Day One. Partridge in a pear tree:
During the night-shift at the NSA, Booz Allen contractors suddenly have their online Christmas shopping interrupted when Booz Allen proprietary counterterrorist data-mining algorithms note an unusual spike in internet chatter of “persons of interest” using the term “partridge in a pear tree.” Their NSA Contracting Officer’s Technical Rep is alerted.
Marijuana has been a cash crop for many years in this country. The only problem is that most of that crop had been grown illegally. Now, that medical marijuana is legal in 15 states and the District of Columbia, legalized marijuana has quickly become so popular it is attracting attention from hedge fund managers and venture capitalists, not to mention a whole new batch of entrepreneurs.
Doctors still can’t prescribe marijuana because it is categorized as a schedule one drug like LSD. But they can recommend it and that’s all anyone needs to get a medical marijuana license that allows them to buy marijuana legally in those 15 states, with three more states about join them.
Each license sells for around $130 and some clinics selling the licenses have brought in more than a million dollars in just their first year. The once illegal joint is selling like hot cakes throughout middle America to consumers who no longer have to worry about getting arrested for possession, at least by local or state authorities.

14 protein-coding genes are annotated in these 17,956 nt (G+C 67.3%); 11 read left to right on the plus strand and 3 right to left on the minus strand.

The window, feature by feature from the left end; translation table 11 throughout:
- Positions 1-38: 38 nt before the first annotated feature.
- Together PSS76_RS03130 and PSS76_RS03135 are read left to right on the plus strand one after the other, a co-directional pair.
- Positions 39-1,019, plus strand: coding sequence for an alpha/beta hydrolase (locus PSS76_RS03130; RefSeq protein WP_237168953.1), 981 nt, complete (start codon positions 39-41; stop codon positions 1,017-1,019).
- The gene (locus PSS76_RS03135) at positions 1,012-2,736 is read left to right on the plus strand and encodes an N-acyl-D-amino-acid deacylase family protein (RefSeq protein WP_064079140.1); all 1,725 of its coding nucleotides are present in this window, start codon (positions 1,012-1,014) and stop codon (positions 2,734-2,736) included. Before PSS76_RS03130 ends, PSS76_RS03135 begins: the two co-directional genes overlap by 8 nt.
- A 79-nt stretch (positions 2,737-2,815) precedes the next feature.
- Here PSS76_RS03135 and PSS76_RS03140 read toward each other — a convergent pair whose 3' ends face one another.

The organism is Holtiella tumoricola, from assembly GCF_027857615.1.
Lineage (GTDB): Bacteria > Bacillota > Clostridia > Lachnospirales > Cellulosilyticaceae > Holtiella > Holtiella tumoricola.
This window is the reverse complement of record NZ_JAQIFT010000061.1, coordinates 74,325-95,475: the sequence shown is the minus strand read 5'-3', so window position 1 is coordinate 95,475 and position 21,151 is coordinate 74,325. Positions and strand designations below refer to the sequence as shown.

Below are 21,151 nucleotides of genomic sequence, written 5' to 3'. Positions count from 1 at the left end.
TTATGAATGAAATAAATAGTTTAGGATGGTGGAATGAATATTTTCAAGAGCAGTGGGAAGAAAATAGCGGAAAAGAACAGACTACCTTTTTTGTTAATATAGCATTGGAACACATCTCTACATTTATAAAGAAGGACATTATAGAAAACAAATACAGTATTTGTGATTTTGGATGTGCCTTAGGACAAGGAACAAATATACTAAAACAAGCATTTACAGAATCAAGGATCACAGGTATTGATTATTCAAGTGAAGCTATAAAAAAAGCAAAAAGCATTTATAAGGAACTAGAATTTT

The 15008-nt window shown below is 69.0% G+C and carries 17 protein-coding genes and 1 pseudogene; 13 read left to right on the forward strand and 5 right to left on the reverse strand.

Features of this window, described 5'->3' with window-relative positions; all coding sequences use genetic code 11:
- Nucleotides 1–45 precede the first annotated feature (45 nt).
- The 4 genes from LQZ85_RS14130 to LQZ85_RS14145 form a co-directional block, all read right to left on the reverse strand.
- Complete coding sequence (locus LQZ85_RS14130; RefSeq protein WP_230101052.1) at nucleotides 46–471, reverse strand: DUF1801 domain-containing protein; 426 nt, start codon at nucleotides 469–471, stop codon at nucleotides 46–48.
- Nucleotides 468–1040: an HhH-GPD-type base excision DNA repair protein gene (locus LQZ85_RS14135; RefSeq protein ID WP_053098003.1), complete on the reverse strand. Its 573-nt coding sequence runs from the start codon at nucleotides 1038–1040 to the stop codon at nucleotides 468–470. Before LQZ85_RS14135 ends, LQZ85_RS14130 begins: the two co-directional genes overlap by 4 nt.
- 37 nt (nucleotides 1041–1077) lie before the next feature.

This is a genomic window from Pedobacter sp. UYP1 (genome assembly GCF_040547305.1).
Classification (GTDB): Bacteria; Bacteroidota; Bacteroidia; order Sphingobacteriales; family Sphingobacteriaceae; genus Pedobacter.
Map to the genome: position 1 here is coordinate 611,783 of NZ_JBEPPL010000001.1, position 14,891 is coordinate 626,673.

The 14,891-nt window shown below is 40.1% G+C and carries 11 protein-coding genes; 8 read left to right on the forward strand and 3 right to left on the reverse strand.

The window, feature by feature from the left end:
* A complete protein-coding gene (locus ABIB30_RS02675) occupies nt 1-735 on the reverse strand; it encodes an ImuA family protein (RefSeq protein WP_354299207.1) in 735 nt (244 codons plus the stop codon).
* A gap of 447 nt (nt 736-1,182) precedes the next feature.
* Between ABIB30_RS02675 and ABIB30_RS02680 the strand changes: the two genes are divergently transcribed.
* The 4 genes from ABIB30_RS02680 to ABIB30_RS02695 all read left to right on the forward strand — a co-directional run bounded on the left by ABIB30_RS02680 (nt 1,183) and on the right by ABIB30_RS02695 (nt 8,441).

The federal government still outlaws marijuana possession but it’s unlikely someone with a medical marijuana license will be busted by an FBI or DEA agent if caught smoking in his or her own home. In fact, just last year U.S. enforcers promised to leave medical marijuana operations alone if they complied with state law.
That prompted a significant increase in interest among entrepreneurs. Today, there are an estimated 2,400 medical marijuana dispensaries from California to Maine. In Colorado, they outnumber Starbucks two to one.
Filed under: Civil Liberties, DEA, Drugs, FBI, Military Industrial Complex, Prison Industrial Complex, Privacy | Tagged: CannBe, Civil Liberties, civil rights, Corruption, Drug Enforcement Administration, fascism, Federal Bureau of Investigation, Gallup Poll, Harborside Health Center, hedge fund, human rights, LSD, marijuana, medical marijuana, National Organization for the Reform of Marijuana Laws, Prohibition, Steve DeAngelo, venture capital | 5 Comments »